It’s quite likely that you’ve seen the work of Seth Kushner, even if you don’t read CulturePOP, his series for ACT-I-VATE with Photocomix Profiles of Real-Life Characters. As noted in his ACT-I-VATE bio: “Seth Kushner’s photography work has appeared in such magazines as The New York Times Magazine, BusinessWeek, Newsweek, Time, L’Uomo Vogue, and in galleries around the world. His book, The Brooklynites, (powerHouse Books, 2007) was considered ‘a terrific coffee table photo/interview book’ by The New York Times. Aside from living out his dream of writing a graphic novel based on his Schmucky past, he is working on Leaping Tall Buildings, a book profiling NYC cartoonists. Seth also co-created and co-edits the comics journalism website, GRAPHIC NYC and directs videos, including the “promo-mentary” film, (co-directed by Carlos Molina) The ACT-I-VATE Experience. Seth was born, bred and currently lives in Brooklyn, NY, with his wife Terra, his son, Jackson, and way too many comics.” I love the range of topics/people that Kushner covers in CulturePOP–and I’m glad we got a chance to discuss the project.
Tim O’Shea: How do you go about selecting your subjects for CulturePOP?
Coming up November 6 and 7 (plus special events the evenings of November 4 & 5), the Brooklyn Lyceum (located at 227 4th Ave at President) will host the KingCon II, an independent comic, animation and illustration convention. The cost will be $7 day/$10 weekend (kids: $3 day/$5 weekend). To get the scoop on the con, I recently email interviewed the con’s co-director Regan Jay Fishman. Also the Lyceum’s program director Eric Richmond was kind enough to chime in with in-depth details about the special panels on Thursday (November 4). My thanks to Fishman and Richmond for their time.
Tim O’Shea: This is the second year of King Con, expanded from two to four days. As noted in the comments section of the Beat’s coverage of the announcement, the venue will be warmer this year. What other improvements or changes (adding an Artist Alley, for example) have you made based on feedback from last year’s attendees?
Regan Jaye Fishman: We have added an Artist Alley! We have also removed some risers to make for more room downstairs, Made the panels fifty minutes instead of a full hour to allow for changeover time, signings will be in the mezzanine instead of upstairs and the con has been extended by 30 minutes each day so that panels aren’t STARTING the SECOND people walk in the door.
Also, I will not be sporting a constant expression of abject terror.
This Saturday, October 30, marks the opening ofMonster Mash-Ups(check out this video preview of the project) at Brooklyn’s Bergen Street Comics, a “collaboration between Brooklyn artist Jen Ferguson and Chicagoland writer Tim Hall. A hilarious and bizarro series of oil paintings and large format prints, MONSTER MASH-UPS update the classic movie and literary monsters of yore, including Frankenstein’s monster, Dracula, the Wolfman, the Blob, the Mummy, and many more.” While I’ve interviewed Hall before, I had not had the pleasure of interviewing Ferguson. As noted at her website, Ferguson is “an emerging artist working in DUMBO Brooklyn, NY. Her focus is on epic & monumental oils, both architectural and figurative. She also is known for small delicate drawings and watercolors.” In addition to discussing the mash-ups, we discussed her art in general, as well as opening with getting background on her musical pursuits through the band, Cows Like Shrimp. I rarely get to discuss art and music in the same interview, so I appreciate Ferguson’s time.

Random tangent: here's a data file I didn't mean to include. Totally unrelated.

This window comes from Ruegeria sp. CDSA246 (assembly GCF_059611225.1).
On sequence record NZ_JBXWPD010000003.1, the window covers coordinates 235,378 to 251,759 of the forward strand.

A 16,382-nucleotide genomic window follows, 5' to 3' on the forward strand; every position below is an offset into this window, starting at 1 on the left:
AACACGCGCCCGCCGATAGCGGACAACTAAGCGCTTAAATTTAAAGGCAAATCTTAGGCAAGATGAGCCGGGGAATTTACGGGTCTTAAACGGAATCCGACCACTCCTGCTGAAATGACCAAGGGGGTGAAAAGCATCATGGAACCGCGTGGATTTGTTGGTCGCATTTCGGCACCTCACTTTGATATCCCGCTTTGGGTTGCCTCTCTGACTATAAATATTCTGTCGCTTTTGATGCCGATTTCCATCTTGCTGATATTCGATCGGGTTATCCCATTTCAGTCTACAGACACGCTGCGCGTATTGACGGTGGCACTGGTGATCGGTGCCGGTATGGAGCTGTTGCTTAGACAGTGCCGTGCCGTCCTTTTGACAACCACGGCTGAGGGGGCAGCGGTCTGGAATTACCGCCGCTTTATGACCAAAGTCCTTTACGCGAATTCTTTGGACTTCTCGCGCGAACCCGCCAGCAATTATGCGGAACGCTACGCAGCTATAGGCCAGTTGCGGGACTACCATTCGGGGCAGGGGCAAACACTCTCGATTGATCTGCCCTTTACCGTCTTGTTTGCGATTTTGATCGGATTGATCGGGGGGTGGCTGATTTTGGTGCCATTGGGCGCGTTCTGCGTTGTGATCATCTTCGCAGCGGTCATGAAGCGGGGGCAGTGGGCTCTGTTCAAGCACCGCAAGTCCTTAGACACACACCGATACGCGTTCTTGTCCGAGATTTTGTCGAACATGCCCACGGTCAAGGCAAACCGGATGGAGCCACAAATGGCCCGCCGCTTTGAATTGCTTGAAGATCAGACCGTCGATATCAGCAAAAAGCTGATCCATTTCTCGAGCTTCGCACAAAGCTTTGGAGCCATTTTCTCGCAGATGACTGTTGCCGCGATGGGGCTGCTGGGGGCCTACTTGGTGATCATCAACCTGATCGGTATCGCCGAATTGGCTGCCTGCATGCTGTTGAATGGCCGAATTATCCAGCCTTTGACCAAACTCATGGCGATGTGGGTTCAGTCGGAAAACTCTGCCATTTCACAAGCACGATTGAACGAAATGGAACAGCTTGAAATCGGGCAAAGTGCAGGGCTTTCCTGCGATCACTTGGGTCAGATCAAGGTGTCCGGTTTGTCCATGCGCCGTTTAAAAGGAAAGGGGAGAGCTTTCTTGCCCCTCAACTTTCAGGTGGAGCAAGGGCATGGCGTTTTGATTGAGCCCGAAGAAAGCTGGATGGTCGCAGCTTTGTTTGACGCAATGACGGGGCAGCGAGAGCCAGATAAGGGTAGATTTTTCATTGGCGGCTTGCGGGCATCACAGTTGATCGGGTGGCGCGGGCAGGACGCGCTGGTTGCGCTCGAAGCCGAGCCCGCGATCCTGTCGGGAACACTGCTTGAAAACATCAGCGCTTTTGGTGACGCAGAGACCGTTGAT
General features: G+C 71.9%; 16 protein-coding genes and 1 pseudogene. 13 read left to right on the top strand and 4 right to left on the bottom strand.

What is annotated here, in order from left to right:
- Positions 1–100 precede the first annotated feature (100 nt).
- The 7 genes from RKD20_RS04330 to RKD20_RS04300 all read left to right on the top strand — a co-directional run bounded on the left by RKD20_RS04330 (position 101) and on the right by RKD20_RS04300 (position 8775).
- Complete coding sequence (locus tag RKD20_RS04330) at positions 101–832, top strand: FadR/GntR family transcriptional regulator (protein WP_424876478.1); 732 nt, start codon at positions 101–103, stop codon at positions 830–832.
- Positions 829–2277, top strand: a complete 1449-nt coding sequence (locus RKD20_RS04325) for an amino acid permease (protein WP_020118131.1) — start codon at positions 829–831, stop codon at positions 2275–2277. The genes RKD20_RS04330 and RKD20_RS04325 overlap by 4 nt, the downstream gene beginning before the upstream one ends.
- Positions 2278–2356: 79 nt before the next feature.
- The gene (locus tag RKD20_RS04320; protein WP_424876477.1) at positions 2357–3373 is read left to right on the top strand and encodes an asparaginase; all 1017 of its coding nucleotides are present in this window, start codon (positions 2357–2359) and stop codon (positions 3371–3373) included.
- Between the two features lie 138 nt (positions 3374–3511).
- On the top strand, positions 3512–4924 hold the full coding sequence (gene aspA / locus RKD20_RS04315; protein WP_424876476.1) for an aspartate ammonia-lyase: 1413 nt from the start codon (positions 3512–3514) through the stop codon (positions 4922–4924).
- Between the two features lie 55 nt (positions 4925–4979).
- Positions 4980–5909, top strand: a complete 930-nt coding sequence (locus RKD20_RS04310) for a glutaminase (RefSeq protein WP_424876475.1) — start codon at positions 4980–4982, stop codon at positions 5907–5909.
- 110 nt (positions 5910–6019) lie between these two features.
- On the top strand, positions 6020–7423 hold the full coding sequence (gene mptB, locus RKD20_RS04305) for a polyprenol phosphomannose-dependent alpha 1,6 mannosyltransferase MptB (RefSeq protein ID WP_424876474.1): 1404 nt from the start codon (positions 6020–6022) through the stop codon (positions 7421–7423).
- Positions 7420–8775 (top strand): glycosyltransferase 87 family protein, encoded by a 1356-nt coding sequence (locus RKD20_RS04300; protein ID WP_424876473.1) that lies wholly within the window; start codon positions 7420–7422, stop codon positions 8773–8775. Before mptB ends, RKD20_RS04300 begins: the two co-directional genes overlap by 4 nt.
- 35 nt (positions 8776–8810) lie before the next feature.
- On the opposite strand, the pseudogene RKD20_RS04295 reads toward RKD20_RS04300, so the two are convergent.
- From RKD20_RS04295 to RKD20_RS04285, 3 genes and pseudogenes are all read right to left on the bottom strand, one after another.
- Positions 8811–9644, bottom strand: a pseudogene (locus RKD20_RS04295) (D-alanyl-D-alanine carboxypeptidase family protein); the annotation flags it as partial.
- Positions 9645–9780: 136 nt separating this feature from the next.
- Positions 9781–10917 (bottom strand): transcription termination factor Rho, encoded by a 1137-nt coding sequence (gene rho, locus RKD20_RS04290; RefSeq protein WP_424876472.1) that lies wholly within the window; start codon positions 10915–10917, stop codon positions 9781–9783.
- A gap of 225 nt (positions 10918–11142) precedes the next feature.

Tim O’Shea: How long have you had the band, Cows Like Shrimp, and who else is in the band with you?
Jen Ferguson: Cows Like Shrimp is a band I’ve been playing bass in for about five years, on and off. Originally, we were called “The Seftones”, after Sefton Stallard, the lead singer and guitarist. Sefton, who I’ve know for almost 15 years, is the main driving force behind the band. In addition to myself and Sefton, we have a few drummers who rotate in and out depending on their availability, and strangely enough are both named “pete.” Lately we’ve added an additional guitarist, Doug Kennedy, so we’re a four piece playing original music. Since I work in the studio alone for many hours a day, it’s a nice chance to collaborate and do a form of art that’s social.